Stuart Study Explores Tie Between Alcohol, Marijuana Use in Teens and Later Use of Synthetic Marijuana

Gregory Stuart

Teenagers who have symptoms of depression and who drink alcohol or use marijuana tend to use synthetic marijuana later in life, according to a new study co-authored by UT researcher Gregory Stuart.

The study, published in the journal Pediatrics, is the first of its kind to assess whether marijuana use is predictive over time of the use of synthetic cannabinoids—the group of chemicals that mimic the effects of marijuana.

Stuart, a professor of psychology, and his collaborators hope that better knowledge about the use of marijuana and synthetic cannabinoids could lead to the design of more effective prevention and intervention programs.

“This is a longitudinal study of diverse adolescents,” Stuart said. “The primary objective is to increase the depth and breadth of our understanding of risk and protective factors for teen dating violence and other risky behaviors over time.”

The study was led by Jeff Temple, a clinical psychologist at the University of Texas Medical Branch at Galveston. In addition to Stuart and Temple, collaborators include researchers from the University of Maryland and the University of Missouri. The research was supported by the National Institutes of Health and the National Institute of Justice.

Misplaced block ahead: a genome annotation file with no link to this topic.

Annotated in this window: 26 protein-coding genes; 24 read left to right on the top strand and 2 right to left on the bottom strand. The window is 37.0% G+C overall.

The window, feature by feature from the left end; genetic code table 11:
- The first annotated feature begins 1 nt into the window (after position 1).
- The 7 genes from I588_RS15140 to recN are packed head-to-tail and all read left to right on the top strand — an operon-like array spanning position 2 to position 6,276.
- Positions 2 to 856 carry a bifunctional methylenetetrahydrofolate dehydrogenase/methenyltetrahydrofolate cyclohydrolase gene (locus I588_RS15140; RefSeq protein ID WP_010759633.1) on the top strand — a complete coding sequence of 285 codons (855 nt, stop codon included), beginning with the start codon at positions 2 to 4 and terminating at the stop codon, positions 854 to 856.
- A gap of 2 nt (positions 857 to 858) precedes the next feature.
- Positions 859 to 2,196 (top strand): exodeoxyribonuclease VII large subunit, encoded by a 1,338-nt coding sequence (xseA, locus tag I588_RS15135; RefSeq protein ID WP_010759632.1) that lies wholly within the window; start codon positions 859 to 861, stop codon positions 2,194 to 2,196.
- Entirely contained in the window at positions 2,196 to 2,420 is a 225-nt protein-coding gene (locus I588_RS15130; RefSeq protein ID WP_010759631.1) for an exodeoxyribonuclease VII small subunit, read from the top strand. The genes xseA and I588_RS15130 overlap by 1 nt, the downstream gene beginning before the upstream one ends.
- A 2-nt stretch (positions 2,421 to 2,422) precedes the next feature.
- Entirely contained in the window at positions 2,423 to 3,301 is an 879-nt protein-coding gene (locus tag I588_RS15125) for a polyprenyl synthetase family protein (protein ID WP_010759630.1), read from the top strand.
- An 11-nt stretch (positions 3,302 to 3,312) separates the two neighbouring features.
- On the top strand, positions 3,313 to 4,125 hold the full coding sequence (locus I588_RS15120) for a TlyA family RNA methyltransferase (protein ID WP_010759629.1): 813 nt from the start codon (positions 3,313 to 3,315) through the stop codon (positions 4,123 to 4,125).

Synthetic cannabinoids are a large group of chemicals that are similar to THC, the active ingredient in marijuana that produces its hallmark effects. The chemicals may be sprayed on plant-based materials that resemble cannabis. They are sold in forms like potpourri or incense that are not suitable for human consumption. The chemicals can be as much as 40 to 600 times more potent than THC.

Synthetic cannabinoids appeal to adolescents and young adults because they are easy to obtain, affordable, assumed to be legal, and undetectable in urine drug screens.

The study included 964 high school participants. All students completed surveys that gathered information on synthetic cannabinoids and marijuana use, alcohol and other drug use, symptoms of anxiety and depression, level of impulsivity, and demographic information. They completed the survey again a year later.

The researchers found that depressive symptoms, but not anxiety or impulsivity, predicted later synthetic cannabinoids use. This suggests that symptoms of depression may increase the likelihood of use. The same link between depressive symptoms and a greater tendency for marijuana use was not found.

CONTACT:

Greg Stuart (865-974-3358, gstuart@utk.edu)

Lola Alapo (865-974-3993, lalapo@utk.edu)